See, I asked my parents if I could have one of the baby bunnies our science teacher was giving away to good homes.  My mom thought our home was probably not a good home for a bunny.  For one, we had a large German Shepard named Petra, who would probably have terrified the poor bunny to death.  For another, my parents did not think being stuck with the responsibility of taking care of a rabbit when I hypothetically left for university four years later, would be their cup of tea.

But a pet, yes a pet, this was a good idea.  We just needed to find the right one.

So I went through a few months of wanting nearly every pet imaginable.  Fish, hamster, iguana, guinea pig, your typical standard pet shop critters.  Of course, we already had a dog, so I knew that I should stay within my limits and ask for something caged – perhaps a canary, or a turtle.

After a few months of negotiations, much to my surprise, my mom suggested that a cat might be the right pet for us.  A woman at her work was giving away kittens.  A kitten! Yes, this was the perfect pet for a thirteen year old girl.  A pet that required some responsibility on the part of her owner, yet was also independent enough to survive the decline in attentive care that inevitably settles in when a child owns an animal.  And a pet that my parents would enjoy having around and caring for should I go far away to school, like New Brunswick, for example.  Sadly, my grandmother’s fear of cats and my allergy to them stood in the way.

Imagine a child’s disappointment.  When my mom told me that we could not, after all, get the kitten, I was heart broken.  But then she offered the unimaginable.  A trip to the humane society to look at a dog.  To this day I still don’t know how I got so lucky.  I didn’t even have to beg or plead or promise anything extraordinary.  A dog was being offered to me.

The first dog we saw, Bandit, was beautiful.  An Alaskan Malamute, he stood taller than my waist on all fours and had sad gray eyes like a husky’s.  He had the fluffiest, fullest coat on any dog I had ever seen.  This dog was beauty and the beast in one.  When we found out he had been seriously abused, and had behaviour problems that were more than my family could deal with, again I felt crushed.

But the staff knew of another dog, one that was beautiful and smart and great with kids.  Her name was Xena and she hadn’t been at the shelter for very long.  She was a mutt, with German Shepard, Doberman and Husky in her mix – just like my mom’s dog Petra.  And they were right, Xena was beautiful.  She played well with my brother and I, and other dogs.  She had energy like crazy but could be obedient when there was something in it for her.  She was curious and mischievous and could wiggle her way into anyone’s heart.  We had found the right pet.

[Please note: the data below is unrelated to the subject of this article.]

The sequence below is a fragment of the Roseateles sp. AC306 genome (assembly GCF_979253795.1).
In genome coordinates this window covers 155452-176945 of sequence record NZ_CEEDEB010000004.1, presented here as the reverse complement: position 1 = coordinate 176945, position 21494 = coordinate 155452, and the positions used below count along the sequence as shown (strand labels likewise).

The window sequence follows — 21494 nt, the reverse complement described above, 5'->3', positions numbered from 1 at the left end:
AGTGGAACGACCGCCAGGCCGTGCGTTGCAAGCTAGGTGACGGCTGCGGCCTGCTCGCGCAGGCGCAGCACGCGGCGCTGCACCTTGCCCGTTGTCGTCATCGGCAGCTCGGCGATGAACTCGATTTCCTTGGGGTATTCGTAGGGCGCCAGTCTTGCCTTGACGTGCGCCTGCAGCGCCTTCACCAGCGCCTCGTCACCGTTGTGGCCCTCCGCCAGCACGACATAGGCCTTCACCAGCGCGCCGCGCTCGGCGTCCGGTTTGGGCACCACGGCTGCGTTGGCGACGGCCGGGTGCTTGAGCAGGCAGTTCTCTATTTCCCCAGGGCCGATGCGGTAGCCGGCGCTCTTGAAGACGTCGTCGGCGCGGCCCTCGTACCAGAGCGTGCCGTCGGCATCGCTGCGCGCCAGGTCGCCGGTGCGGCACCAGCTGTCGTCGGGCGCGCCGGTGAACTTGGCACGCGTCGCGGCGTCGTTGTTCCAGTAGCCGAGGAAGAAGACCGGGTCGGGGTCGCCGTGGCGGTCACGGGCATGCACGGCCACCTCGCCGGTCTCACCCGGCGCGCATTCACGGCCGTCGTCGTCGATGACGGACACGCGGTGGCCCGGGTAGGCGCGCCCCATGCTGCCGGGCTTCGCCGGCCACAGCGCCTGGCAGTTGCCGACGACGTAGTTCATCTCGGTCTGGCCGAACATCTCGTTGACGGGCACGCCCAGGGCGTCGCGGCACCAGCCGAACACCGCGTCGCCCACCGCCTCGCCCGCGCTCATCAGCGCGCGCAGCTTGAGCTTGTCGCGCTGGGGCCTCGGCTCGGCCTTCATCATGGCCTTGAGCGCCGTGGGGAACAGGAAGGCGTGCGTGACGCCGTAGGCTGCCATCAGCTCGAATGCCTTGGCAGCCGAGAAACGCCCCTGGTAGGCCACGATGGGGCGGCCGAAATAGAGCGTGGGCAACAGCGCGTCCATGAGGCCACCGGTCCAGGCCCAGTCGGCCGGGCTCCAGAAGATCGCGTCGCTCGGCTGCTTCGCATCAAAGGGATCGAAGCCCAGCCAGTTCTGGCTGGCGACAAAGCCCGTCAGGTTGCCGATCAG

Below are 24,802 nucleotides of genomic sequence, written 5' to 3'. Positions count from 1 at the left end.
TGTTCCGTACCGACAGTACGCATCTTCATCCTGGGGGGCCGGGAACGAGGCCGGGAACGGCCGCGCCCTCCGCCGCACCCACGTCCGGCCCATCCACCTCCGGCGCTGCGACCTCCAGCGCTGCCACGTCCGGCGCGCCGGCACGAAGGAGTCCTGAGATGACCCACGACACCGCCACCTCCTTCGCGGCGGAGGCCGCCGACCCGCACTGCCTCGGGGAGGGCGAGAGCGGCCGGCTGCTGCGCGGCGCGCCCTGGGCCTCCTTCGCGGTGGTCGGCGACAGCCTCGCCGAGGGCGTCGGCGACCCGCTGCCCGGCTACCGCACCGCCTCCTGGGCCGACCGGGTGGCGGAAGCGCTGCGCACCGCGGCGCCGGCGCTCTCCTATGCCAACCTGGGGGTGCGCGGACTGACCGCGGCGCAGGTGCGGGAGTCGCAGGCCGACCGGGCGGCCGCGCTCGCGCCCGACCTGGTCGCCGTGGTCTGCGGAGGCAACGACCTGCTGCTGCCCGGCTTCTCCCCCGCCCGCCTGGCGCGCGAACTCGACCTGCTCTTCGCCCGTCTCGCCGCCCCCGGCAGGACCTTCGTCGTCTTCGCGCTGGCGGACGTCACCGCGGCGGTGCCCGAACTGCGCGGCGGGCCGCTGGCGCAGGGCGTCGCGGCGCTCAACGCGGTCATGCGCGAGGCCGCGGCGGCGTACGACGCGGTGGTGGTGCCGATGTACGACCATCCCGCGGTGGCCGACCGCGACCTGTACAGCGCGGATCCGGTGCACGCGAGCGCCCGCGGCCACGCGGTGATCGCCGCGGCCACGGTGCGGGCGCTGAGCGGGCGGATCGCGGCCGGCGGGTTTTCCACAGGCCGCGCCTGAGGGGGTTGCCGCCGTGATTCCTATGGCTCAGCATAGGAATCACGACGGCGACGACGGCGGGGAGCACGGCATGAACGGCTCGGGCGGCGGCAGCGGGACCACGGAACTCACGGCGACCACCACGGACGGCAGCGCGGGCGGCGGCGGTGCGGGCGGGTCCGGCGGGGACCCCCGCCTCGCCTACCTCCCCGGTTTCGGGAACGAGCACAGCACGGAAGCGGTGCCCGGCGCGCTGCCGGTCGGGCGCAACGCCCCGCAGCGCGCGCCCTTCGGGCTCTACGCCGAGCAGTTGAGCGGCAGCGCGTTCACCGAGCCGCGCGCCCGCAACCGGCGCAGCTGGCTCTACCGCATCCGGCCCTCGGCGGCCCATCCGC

So we brought Xena home with us on March Break in 1999, called her Xena-Sasha for a few days, and very quickly, Sasha became part of our family.

This morning, I watched as each of my family members said goodbye to Sasha.  I carried her out of the van and up the steps to the vets office.  I held her as she took her last few breaths.  I cried into the fur of her neck, like I have on so many other occasions, as I tried to find the words to say my own goodbye.

All I could manage was “It’s okay, rest now.”

I love that dog.  It’s hard to believe she’s gone.

I am from an old tire swing.

I am from a brick bungalow with a big backyard, a house with an old kitchen and a new deck. I am from the room decorated first with teddy bears, later with carousels and now with blue and white stripes. I am from the unfinished basement and the crawlspace in the attic. I am from the kitchen table and the big red couch and my great grandmother’s piano and hot days on the cold steps of our front porch.

I am from my mother’s forget-me-nots and chinese lanterns and bleeding hearts, from dandelions and wild violets, and the fragrance of lilacs and rose bushes. I am from the crab apple trees and the tall sturdy maple and the birch tree on our front lawn. I am from cold winter mornings on the frozen pond and stormy summer nights by the lake.

I am from tall grass and long summer days. From barbeques and fireworks and street parties and calling on friends. I am from soccer, and t-ball and ringette and hockey. I am from rollerblading and capture the flag, and pickle, and cops and robbers, and street hockey and the neighbour’s swimming pool. Go for it and scrabble and chess and egyptian rap slap and skip-bo.

I am from garage sales and bike rides and gardening. I am from Saturday morning chores and family hikes on Sunday afternoons. From teaching old dogs new tricks. I am from Robert Munsch and Dr. Seuss and Shel Silverstein and Dennis Lee. I am from story-telling.